As Greece is trying to renegotiate its $260bn bailout, the country has reignited the debate over reparations and compensations for atrocities committed during World War II.

Berlin says the matter is closed and it owes nothing, but Athens wants it taken seriously. They are asking for 160bn euros (around $172bn) of war time reparations, plus 50bn euros for loans taken from the Greek Central Bank back in 1943.  

In addition, Athens demands $30m for the Distomo massacre. In June 1944, Nazi troops descended on the village in central Greece. They were executing resistance fighters, when they were attacked from the hills. What followed is one of the most infamous Nazi atrocities in Greece, soldiers went from house to house, killing 214 people.

Germany has done a great deal to acknowledge its past, and as Europe's economic powerhouse it has contributed billions into the EU budget - $17bn every year. That is just one of many reasons used to dismiss the reparations claims.

Can reparations help Greece on its way to recovery? Does Germany owe Greece wartime reparations money? And can apologies and compensations bring closure? Dominic Kane examines Germany's economic success and takes a look at the question of reparations.

Ulf Brunnbauer, a historian at Regensburg University, joins Counting the Cost to talk about Germany's past and present, legal and moral claims, and the issues behind Greece's move to ask for reparations 70 years after the war.

The end of EU milk quotas

After three decades, the EU milk quota policy has come to an end - arguably the most important policy shift in the bloc's agriculture regime in a generation. The quota was designed to ensure a decent standard of living for dairy farmers as well as fair prices for consumers.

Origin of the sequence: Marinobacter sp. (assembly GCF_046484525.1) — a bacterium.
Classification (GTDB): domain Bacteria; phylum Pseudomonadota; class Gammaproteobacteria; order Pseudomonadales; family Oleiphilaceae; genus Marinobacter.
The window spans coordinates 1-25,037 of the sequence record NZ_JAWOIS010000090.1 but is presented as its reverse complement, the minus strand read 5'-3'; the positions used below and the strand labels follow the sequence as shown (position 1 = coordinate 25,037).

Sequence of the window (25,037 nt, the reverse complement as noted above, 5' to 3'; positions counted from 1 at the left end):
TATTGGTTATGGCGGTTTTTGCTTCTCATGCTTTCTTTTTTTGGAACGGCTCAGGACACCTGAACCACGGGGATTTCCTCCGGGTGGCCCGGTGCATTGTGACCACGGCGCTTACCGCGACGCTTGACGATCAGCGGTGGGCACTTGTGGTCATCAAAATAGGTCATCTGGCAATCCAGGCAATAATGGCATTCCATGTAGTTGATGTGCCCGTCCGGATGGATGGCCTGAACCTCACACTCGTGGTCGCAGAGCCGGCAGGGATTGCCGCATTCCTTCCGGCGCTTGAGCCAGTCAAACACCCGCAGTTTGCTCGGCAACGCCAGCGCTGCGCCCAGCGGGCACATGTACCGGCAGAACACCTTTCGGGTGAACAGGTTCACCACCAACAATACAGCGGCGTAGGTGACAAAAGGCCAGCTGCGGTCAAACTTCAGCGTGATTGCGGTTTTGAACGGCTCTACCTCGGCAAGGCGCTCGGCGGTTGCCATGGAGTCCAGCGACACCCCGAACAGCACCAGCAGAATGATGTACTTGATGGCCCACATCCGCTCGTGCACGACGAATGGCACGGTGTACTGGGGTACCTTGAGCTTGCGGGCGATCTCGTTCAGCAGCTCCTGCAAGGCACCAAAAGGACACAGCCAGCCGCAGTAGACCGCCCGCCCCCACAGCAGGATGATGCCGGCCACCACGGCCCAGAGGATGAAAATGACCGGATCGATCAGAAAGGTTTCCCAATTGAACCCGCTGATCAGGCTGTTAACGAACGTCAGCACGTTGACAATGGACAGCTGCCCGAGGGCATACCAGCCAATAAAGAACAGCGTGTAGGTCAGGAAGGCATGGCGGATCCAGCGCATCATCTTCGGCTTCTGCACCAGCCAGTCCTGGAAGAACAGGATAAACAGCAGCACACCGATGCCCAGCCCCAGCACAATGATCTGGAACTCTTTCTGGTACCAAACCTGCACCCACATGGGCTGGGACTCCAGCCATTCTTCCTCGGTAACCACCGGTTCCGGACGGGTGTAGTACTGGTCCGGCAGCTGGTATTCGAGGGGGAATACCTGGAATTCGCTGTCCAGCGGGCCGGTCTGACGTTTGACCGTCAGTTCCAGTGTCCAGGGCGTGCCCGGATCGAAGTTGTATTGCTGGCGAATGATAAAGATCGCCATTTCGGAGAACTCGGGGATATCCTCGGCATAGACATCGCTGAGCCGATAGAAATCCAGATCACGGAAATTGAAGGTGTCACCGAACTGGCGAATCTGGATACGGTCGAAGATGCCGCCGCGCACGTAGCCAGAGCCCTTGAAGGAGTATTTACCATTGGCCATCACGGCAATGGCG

But with the quota gone, the EU wants to cash in on the Asian market by exporting there. Where does that leave dairy producers in Greece? John Psaropoulos reports from Greece.

South Africa's electricity crisis 

The South African government reckons that rolling power cuts are costing the economy up to $6.8bn a month; and activists are saying it is hurting people's health too.

So what is the impact of South Africa's electricity crisis? Is health being sacrificed for the economy?

Erica Wood reports from South Africa. And Julien Uhlig, the CEO of Entrade, talks about renewable energy and sustainable solutions.

India: Pensions for all

In India, a new pension programme has been created to help out low-income earners. It is noble in the extreme, a social security initiative which does not exclude society's poorest.

Whichever scale you use, there are a lot of people in India living below the poverty line, hundreds of millions of them.

So in a country of a well over one billion people, can the Indian government actually afford this new pension programme? Faiz Jamil reports from India.

Source: Al Jazeera